Tenzin Palmo has achieved many admirable things, but to me she will always be the woman who challenged the Dalai Lama. Like a boss.
I’m a Buddhism newbie. I’ve only been to one real Buddhist event, but I’m drawn to the deep beauty I see in the teachings. I adore the concepts I’m getting to know, and have often said that one of the five people alive or dead that I’d invite to dinner is the Dalai Lama. I hope to meet him in my lifetime.
We all want beauty, mindfulness and respect for all living things, right?
But after watching documentary “Cave in the Snow,” which follows the life of the Venerable Tenzin Palmo, who spent 12 years meditating in a Himalayan cave, I was shocked to learn this:
In the modern Buddhist tradition, up to this very moment, women have not been considered equal to men.
My response to this was deep sadness and a shattering of ideals. I realized I’d placed Buddhism on a shiny, lotus-shaped pedestal built of hopeful solutions to existential dilemmas, all of which came crashing down in one fell swoop. I found myself thinking: Sexism? Even in Buddhism? Is nothing sacred?
Thankfully, Tenzin Palmo is changing things. “Cave in the Snow” shows her progression from average English girl to the highest ranked ordained Buddhist nun in India, where she bravely exposes the unspoken inequality.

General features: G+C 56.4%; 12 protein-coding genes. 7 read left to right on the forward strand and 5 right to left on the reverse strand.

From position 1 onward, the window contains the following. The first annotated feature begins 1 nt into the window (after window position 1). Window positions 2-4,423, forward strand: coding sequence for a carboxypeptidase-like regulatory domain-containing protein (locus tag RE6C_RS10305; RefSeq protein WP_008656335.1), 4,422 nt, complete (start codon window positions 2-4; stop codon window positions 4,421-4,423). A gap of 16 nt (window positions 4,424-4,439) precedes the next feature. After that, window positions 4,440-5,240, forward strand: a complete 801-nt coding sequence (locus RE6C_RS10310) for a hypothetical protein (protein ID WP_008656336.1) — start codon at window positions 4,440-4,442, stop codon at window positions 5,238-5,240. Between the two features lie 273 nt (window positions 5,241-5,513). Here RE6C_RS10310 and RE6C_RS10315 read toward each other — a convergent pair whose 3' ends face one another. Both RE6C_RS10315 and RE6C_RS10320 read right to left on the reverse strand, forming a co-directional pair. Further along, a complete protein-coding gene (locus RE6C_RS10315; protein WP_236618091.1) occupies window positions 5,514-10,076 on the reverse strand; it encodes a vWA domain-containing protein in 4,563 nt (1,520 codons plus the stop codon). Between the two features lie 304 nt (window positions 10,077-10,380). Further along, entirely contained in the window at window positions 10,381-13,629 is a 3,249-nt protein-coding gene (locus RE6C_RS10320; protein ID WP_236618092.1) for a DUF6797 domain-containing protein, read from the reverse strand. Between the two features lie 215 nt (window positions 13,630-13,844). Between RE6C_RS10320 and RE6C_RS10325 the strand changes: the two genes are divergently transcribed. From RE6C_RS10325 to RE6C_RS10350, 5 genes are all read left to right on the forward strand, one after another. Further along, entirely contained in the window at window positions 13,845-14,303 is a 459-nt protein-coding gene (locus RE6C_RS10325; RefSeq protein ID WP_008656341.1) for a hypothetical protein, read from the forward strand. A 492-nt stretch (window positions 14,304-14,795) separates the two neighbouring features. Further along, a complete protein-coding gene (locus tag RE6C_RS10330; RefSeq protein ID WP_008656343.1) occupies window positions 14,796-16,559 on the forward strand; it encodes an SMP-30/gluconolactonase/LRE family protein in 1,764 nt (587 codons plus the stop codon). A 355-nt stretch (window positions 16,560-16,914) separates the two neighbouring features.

“Staying at a small monastery in Lahaul, I saw for myself that nuns, however intelligent and devoted, had no opportunity to study and no access to higher teachings. It made me so sad because the monks were given all the teachings and put into retreats, while all the nuns were overlooked and treated as servants.”
With the encouragement of her guru, she founded a nunnery to boost women to the educated status of monks. In an extraordinary meeting with His Holiness the Dalai Lama, (shown in the film), she also bravely, humbly and firmly demands change from him.
It goes like this:
His Holiness suggests that there should be an international conference to discuss the issue of equality.
Tenzin Palmo’s badass answer?
Your Holiness, with all due respect, I was ordained in ’73. We are now nearly in 2003. What progress have we made? We’re still talking about it… In getting anyone to agree to anything, there’s always going to be objections. And it will never happen. We just have to do it.
His Holiness states that he is a simple Buddhist monk following the teachings.
She pulls out badass answer #2:
Honestly, Your Holiness, as you are not a female, you cannot imagine how much one has had this projection that one is impure, whereas (the men feel) “We are immaculate monks. We are not impure.”
Then His Holiness agrees and expresses his disappointment and his desire for equality, but says it is difficult to make changes happen.
Tenzin Palmo unleases badass response #3:
I know. Buddhas always talk about impermanence and change. But it seems that, like everybody else, they don’t like to change at all.
What a gal!
It all wraps up positively with His Holiness praising the work of Tenzin Palmo and ultimately supporting her ventures, but the battle has not yet been won.
My lesson from it is this: If your average London-raised girl can grow to have the courage to call bullshit on one of the world’s most enlightened beings and demand equal rights, I can certainly speak up for myself, my family, my community and my beliefs. And because of Tenzin Palmo, I will.
More information on Tenzin Palmo, her work and Dongyu Gatsal Ling Nunnery can be found at www.tenzinpalmo.com.
Author: Crystal Davis
Editor: Evan Yerburgh